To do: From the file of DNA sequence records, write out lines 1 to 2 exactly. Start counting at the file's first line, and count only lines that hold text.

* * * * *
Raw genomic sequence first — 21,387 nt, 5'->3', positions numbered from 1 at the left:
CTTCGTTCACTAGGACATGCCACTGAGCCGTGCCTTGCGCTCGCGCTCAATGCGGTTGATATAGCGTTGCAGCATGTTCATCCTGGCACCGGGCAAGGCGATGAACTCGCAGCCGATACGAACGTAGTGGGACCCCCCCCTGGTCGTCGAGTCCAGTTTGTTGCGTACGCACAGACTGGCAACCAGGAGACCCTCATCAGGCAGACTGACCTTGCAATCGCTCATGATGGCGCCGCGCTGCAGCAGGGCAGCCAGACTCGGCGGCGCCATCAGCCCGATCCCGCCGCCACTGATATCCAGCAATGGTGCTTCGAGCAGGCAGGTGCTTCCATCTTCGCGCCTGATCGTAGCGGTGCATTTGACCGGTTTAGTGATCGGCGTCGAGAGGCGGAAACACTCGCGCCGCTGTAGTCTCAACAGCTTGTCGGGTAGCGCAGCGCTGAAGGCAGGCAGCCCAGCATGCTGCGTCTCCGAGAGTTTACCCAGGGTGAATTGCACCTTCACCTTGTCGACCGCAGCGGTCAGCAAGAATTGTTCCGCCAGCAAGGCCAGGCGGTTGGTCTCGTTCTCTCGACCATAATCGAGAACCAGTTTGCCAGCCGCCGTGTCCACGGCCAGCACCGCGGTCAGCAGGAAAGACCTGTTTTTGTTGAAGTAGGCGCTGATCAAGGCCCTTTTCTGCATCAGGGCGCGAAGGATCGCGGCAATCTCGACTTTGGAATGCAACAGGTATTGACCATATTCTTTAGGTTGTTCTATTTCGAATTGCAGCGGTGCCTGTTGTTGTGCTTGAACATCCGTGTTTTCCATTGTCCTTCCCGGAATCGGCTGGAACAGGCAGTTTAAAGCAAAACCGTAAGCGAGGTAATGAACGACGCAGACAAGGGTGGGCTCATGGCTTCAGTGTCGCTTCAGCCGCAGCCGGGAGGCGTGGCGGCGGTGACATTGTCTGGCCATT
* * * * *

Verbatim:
Raw genomic sequence first — 21,387 nt, 5'->3', positions numbered from 1 at the left:
CTTCGTTCACTAGGACATGCCACTGAGCCGTGCCTTGCGCTCGCGCTCAATGCGGTTGATATAGCGTTGCAGCATGTTCATCCTGGCACCGGGCAAGGCGATGAACTCGCAGCCGATACGAACGTAGTGGGACCCCCCCCTGGTCGTCGAGTCCAGTTTGTTGCGTACGCACAGACTGGCAACCAGGAGACCCTCATCAGGCAGACTGACCTTGCAATCGCTCATGATGGCGCCGCGCTGCAGCAGGGCAGCCAGACTCGGCGGCGCCATCAGCCCGATCCCGCCGCCACTGATATCCAGCAATGGTGCTTCGAGCAGGCAGGTGCTTCCATCTTCGCGCCTGATCGTAGCGGTGCATTTGACCGGTTTAGTGATCGGCGTCGAGAGGCGGAAACACTCGCGCCGCTGTAGTCTCAACAGCTTGTCGGGTAGCGCAGCGCTGAAGGCAGGCAGCCCAGCATGCTGCGTCTCCGAGAGTTTACCCAGGGTGAATTGCACCTTCACCTTGTCGACCGCAGCGGTCAGCAAGAATTGTTCCGCCAGCAAGGCCAGGCGGTTGGTCTCGTTCTCTCGACCATAATCGAGAACCAGTTTGCCAGCCGCCGTGTCCACGGCCAGCACCGCGGTCAGCAGGAAAGACCTGTTTTTGTTGAAGTAGGCGCTGATCAAGGCCCTTTTCTGCATCAGGGCGCGAAGGATCGCGGCAATCTCGACTTTGGAATGCAACAGGTATTGACCATATTCTTTAGGTTGTTCTATTTCGAATTGCAGCGGTGCCTGTTGTTGTGCTTGAACATCCGTGTTTTCCATTGTCCTTCCCGGAATCGGCTGGAACAGGCAGTTTAAAGCAAAACCGTAAGCGAGGTAATGAACGACGCAGACAAGGGTGGGCTCATGGCTTCAGTGTCGCTTCAGCCGCAGCCGGGAGGCGTGGCGGCGGTGACATTGTCTGGCCATT